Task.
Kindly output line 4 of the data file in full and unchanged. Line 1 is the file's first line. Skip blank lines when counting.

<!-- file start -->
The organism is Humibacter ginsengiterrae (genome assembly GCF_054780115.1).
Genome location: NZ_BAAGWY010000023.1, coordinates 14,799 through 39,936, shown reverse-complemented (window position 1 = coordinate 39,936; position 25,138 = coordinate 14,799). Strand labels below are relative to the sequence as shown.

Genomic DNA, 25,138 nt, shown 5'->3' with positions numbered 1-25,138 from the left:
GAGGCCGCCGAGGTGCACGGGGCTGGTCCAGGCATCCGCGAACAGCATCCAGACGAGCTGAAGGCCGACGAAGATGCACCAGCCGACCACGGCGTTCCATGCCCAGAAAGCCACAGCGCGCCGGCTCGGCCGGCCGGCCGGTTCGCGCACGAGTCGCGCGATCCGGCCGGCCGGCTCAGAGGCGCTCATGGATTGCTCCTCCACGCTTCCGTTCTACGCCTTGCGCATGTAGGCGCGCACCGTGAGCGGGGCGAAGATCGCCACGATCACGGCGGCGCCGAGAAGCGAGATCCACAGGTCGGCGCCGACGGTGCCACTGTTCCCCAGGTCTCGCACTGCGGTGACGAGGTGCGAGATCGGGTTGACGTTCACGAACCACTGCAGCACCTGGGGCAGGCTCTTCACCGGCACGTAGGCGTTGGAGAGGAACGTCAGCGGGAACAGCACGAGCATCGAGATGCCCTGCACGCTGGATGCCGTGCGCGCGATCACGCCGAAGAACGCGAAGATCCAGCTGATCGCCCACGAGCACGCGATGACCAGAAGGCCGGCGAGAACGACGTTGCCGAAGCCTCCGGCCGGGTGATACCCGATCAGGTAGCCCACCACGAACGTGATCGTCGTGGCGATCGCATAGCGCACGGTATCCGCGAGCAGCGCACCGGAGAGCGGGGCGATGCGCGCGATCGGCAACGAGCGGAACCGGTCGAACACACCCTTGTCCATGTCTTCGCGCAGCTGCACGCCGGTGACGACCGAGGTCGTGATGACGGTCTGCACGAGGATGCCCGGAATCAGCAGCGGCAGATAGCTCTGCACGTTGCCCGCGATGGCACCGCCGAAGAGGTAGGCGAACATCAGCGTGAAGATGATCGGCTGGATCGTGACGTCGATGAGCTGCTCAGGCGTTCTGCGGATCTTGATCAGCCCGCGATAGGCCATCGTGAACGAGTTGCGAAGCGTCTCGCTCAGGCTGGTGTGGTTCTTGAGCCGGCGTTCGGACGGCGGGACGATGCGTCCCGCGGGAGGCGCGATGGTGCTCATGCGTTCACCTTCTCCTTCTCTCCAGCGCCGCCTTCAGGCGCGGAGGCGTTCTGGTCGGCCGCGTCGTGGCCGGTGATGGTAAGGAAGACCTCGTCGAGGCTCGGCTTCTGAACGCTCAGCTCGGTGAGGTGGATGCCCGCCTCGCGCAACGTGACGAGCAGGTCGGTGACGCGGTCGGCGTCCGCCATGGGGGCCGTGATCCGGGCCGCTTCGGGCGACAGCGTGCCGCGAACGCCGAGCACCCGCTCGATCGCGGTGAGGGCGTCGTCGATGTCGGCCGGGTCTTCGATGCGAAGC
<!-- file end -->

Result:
GAGGCCGCCGAGGTGCACGGGGCTGGTCCAGGCATCCGCGAACAGCATCCAGACGAGCTGAAGGCCGACGAAGATGCACCAGCCGACCACGGCGTTCCATGCCCAGAAAGCCACAGCGCGCCGGCTCGGCCGGCCGGCCGGTTCGCGCACGAGTCGCGCGATCCGGCCGGCCGGCTCAGAGGCGCTCATGGATTGCTCCTCCACGCTTCCGTTCTACGCCTTGCGCATGTAGGCGCGCACCGTGAGCGGGGCGAAGATCGCCACGATCACGGCGGCGCCGAGAAGCGAGATCCACAGGTCGGCGCCGACGGTGCCACTGTTCCCCAGGTCTCGCACTGCGGTGACGAGGTGCGAGATCGGGTTGACGTTCACGAACCACTGCAGCACCTGGGGCAGGCTCTTCACCGGCACGTAGGCGTTGGAGAGGAACGTCAGCGGGAACAGCACGAGCATCGAGATGCCCTGCACGCTGGATGCCGTGCGCGCGATCACGCCGAAGAACGCGAAGATCCAGCTGATCGCCCACGAGCACGCGATGACCAGAAGGCCGGCGAGAACGACGTTGCCGAAGCCTCCGGCCGGGTGATACCCGATCAGGTAGCCCACCACGAACGTGATCGTCGTGGCGATCGCATAGCGCACGGTATCCGCGAGCAGCGCACCGGAGAGCGGGGCGATGCGCGCGATCGGCAACGAGCGGAACCGGTCGAACACACCCTTGTCCATGTCTTCGCGCAGCTGCACGCCGGTGACGACCGAGGTCGTGATGACGGTCTGCACGAGGATGCCCGGAATCAGCAGCGGCAGATAGCTCTGCACGTTGCCCGCGATGGCACCGCCGAAGAGGTAGGCGAACATCAGCGTGAAGATGATCGGCTGGATCGTGACGTCGATGAGCTGCTCAGGCGTTCTGCGGATCTTGATCAGCCCGCGATAGGCCATCGTGAACGAGTTGCGAAGCGTCTCGCTCAGGCTGGTGTGGTTCTTGAGCCGGCGTTCGGACGGCGGGACGATGCGTCCCGCGGGAGGCGCGATGGTGCTCATGCGTTCACCTTCTCCTTCTCTCCAGCGCCGCCTTCAGGCGCGGAGGCGTTCTGGTCGGCCGCGTCGTGGCCGGTGATGGTAAGGAAGACCTCGTCGAGGCTCGGCTTCTGAACGCTCAGCTCGGTGAGGTGGATGCCCGCCTCGCGCAACGTGACGAGCAGGTCGGTGACGCGGTCGGCGTCCGCCATGGGGGCCGTGATCCGGGCCGCTTCGGGCGACAGCGTGCCGCGAACGCCGAGCACCCGCTCGATCGCGGTGAGGGCGTCGTCGATGTCGGCCGGGTCTTCGATGCGAAGC